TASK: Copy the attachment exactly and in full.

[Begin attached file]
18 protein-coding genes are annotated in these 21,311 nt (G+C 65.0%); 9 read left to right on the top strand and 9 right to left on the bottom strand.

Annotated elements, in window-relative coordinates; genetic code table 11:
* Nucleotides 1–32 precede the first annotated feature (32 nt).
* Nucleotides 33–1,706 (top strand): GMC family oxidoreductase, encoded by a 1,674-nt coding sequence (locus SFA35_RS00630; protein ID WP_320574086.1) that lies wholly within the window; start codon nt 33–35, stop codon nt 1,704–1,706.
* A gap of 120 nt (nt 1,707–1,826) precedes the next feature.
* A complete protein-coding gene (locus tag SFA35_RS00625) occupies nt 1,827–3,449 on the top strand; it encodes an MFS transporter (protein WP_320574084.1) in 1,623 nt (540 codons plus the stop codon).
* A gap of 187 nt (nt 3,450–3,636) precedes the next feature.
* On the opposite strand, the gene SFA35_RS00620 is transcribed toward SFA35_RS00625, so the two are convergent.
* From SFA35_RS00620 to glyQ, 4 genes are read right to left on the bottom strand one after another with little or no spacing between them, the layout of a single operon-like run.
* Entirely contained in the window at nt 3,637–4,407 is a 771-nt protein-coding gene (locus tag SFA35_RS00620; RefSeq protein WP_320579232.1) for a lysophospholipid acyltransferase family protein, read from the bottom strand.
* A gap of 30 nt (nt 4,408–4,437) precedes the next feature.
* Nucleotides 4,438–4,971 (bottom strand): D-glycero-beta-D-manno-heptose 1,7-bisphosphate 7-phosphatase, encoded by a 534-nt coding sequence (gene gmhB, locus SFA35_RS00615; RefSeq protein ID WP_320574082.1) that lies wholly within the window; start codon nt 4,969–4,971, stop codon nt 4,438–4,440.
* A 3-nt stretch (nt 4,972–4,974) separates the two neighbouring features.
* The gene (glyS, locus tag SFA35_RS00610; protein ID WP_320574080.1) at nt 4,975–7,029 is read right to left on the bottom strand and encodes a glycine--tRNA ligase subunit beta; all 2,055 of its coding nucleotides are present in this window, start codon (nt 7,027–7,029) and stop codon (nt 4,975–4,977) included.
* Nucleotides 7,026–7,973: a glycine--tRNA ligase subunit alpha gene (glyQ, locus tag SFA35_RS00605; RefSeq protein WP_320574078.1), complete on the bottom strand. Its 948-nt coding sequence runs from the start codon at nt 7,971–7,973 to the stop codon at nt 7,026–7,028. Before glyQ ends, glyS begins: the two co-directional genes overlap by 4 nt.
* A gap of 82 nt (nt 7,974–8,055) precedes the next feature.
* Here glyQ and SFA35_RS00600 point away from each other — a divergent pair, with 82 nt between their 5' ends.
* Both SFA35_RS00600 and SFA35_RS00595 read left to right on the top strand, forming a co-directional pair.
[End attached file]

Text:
18 protein-coding genes are annotated in these 21,311 nt (G+C 65.0%); 9 read left to right on the top strand and 9 right to left on the bottom strand.

Annotated elements, in window-relative coordinates; genetic code table 11:
* Nucleotides 1–32 precede the first annotated feature (32 nt).
* Nucleotides 33–1,706 (top strand): GMC family oxidoreductase, encoded by a 1,674-nt coding sequence (locus SFA35_RS00630; protein ID WP_320574086.1) that lies wholly within the window; start codon nt 33–35, stop codon nt 1,704–1,706.
* A gap of 120 nt (nt 1,707–1,826) precedes the next feature.
* A complete protein-coding gene (locus tag SFA35_RS00625) occupies nt 1,827–3,449 on the top strand; it encodes an MFS transporter (protein WP_320574084.1) in 1,623 nt (540 codons plus the stop codon).
* A gap of 187 nt (nt 3,450–3,636) precedes the next feature.
* On the opposite strand, the gene SFA35_RS00620 is transcribed toward SFA35_RS00625, so the two are convergent.
* From SFA35_RS00620 to glyQ, 4 genes are read right to left on the bottom strand one after another with little or no spacing between them, the layout of a single operon-like run.
* Entirely contained in the window at nt 3,637–4,407 is a 771-nt protein-coding gene (locus tag SFA35_RS00620; RefSeq protein WP_320579232.1) for a lysophospholipid acyltransferase family protein, read from the bottom strand.
* A gap of 30 nt (nt 4,408–4,437) precedes the next feature.
* Nucleotides 4,438–4,971 (bottom strand): D-glycero-beta-D-manno-heptose 1,7-bisphosphate 7-phosphatase, encoded by a 534-nt coding sequence (gene gmhB, locus SFA35_RS00615; RefSeq protein ID WP_320574082.1) that lies wholly within the window; start codon nt 4,969–4,971, stop codon nt 4,438–4,440.
* A 3-nt stretch (nt 4,972–4,974) separates the two neighbouring features.
* The gene (glyS, locus tag SFA35_RS00610; protein ID WP_320574080.1) at nt 4,975–7,029 is read right to left on the bottom strand and encodes a glycine--tRNA ligase subunit beta; all 2,055 of its coding nucleotides are present in this window, start codon (nt 7,027–7,029) and stop codon (nt 4,975–4,977) included.
* Nucleotides 7,026–7,973: a glycine--tRNA ligase subunit alpha gene (glyQ, locus tag SFA35_RS00605; RefSeq protein WP_320574078.1), complete on the bottom strand. Its 948-nt coding sequence runs from the start codon at nt 7,971–7,973 to the stop codon at nt 7,026–7,028. Before glyQ ends, glyS begins: the two co-directional genes overlap by 4 nt.
* A gap of 82 nt (nt 7,974–8,055) precedes the next feature.
* Here glyQ and SFA35_RS00600 point away from each other — a divergent pair, with 82 nt between their 5' ends.
* Both SFA35_RS00600 and SFA35_RS00595 read left to right on the top strand, forming a co-directional pair.